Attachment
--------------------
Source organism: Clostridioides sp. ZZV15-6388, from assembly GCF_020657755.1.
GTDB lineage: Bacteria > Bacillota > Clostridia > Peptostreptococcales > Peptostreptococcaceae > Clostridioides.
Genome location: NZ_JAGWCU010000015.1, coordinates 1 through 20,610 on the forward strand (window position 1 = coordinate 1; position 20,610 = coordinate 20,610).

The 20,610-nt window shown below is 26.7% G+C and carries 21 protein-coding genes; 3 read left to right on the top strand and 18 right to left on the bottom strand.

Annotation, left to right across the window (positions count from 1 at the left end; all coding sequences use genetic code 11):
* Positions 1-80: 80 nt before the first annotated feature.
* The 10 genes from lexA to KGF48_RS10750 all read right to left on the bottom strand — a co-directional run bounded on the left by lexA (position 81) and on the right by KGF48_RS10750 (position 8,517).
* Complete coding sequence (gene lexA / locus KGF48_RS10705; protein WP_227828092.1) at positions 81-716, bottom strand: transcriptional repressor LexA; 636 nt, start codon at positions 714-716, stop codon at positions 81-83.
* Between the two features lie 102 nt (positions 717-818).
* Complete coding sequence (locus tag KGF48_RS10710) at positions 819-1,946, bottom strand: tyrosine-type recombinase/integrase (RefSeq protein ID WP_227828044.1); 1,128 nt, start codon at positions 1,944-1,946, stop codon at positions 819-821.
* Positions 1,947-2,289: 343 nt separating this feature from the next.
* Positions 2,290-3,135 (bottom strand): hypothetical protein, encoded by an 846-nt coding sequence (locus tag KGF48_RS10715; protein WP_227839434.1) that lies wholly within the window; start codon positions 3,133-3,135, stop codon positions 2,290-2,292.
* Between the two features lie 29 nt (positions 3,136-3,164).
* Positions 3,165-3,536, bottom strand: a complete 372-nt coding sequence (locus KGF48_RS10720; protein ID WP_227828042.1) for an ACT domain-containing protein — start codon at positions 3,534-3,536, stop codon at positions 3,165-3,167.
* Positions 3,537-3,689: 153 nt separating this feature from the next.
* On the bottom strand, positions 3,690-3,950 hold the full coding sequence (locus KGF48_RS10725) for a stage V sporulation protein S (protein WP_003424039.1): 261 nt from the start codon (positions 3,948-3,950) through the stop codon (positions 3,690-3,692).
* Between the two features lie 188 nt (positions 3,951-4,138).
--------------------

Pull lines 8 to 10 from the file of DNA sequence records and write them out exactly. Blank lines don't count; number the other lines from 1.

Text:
* Complete coding sequence (gene lexA / locus KGF48_RS10705; protein WP_227828092.1) at positions 81-716, bottom strand: transcriptional repressor LexA; 636 nt, start codon at positions 714-716, stop codon at positions 81-83.
* Between the two features lie 102 nt (positions 717-818).
* Complete coding sequence (locus tag KGF48_RS10710) at positions 819-1,946, bottom strand: tyrosine-type recombinase/integrase (RefSeq protein ID WP_227828044.1); 1,128 nt, start codon at positions 1,944-1,946, stop codon at positions 819-821.